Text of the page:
Learning to Love Traveling, Again- Bike Journey Day 11“I have lost a great deal of happiness, I know, by these wanderings. It is as if I had been born to exile; but it is God’s doing. . . . I am away from the perpetual hurry of civilization, and I think I see far and [...]
Learning to Love Traveling, Again- Bike Journey Day 11
“I have lost a great deal of happiness, I know, by these wanderings. It is as if I had been born to exile; but it is God’s doing. . . . I am away from the perpetual hurry of civilization, and I think I see far and clear into what is to come; and then I seem to understand why I was led away, here and there, and crossed and baffled over and over again, to wear out my years and strength.”
-David Livingstone to Henry Morton Stanley, 1871
“People are happiest when they can really learn to be who they are. A beggar has to learn to be an all-out beggar. Unless he can be that, he will never taste the happiness of being a beggar. A person has no other way to live than to be out-and-out the person he is.”
-Taneda Santoka, April 6, 1932
Today as I was packing up to leave the museum hostel in Hodonin, my friend Pavlov encouraged me on my journey by chanting romantic notions of the wandering life:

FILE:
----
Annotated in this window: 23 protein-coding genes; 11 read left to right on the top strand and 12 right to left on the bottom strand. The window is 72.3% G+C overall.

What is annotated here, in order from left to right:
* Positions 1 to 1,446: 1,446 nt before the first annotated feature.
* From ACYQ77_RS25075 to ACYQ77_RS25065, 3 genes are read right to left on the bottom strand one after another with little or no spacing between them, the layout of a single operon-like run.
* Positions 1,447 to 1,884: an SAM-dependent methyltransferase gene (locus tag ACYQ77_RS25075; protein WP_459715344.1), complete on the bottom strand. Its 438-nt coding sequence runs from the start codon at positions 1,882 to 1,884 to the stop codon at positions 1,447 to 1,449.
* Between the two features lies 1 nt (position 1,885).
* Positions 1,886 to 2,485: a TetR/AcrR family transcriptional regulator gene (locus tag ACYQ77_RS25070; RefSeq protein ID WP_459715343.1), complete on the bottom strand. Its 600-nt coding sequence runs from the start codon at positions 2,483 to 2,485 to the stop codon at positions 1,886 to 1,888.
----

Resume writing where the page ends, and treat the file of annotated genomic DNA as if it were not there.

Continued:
“You are a traveling man; you will travel away from here and on to new lands, meet new peoples, and experience many new things.”
“I am sick of traveling,” I muttered. “Sometimes I just want to have a wife, make some kids, and live like my parents.” I then laughed, but the heaviness of my heart at leaving these friends hinted at seriousness.
Pavlov just looked at me and laughed. She knew that I was speaking ridiculous bramble, and she was right: I have ventured too far to turn back now. I suppose it is ordinary practice for anyone to question their bearings from time to time, but I know that I must learn how to love the life that I lead full heartedly and not to allow myself to easily be pulled too and fro by the whimsically romantic notions of other ways of life. I know that I would not want to live any other way than how I do – I know this deep in my bones – though, I must admit, it does feel good to daydream thoughts of waking up next to a familiar face amongst hills that I know by name in a house that I made by hand.
Wade from Vagabond Journey.com
in Bratislava, Slovakia- July 9, 2008
Travelogue — Travel Photos
I must say that it is highly tempting to allow myself to slip into these dreams about building log cabins in woods and having a strong woman to make chop up and cook the animals that I hunt and the fish that I catch. But I know that this is only a fancifully entertaining dream. Pavlov’s sister, Shishuka, also giggled at me when I told her that I want to just get married and have kids.
“You are a traveler,” she said, “you are living your dreams. I want to read your blog posts about Syria.”
She was right. I want to read my blog posts about Syria too. I love the wandering life, but it is alright to dream – this is what traveling is all about.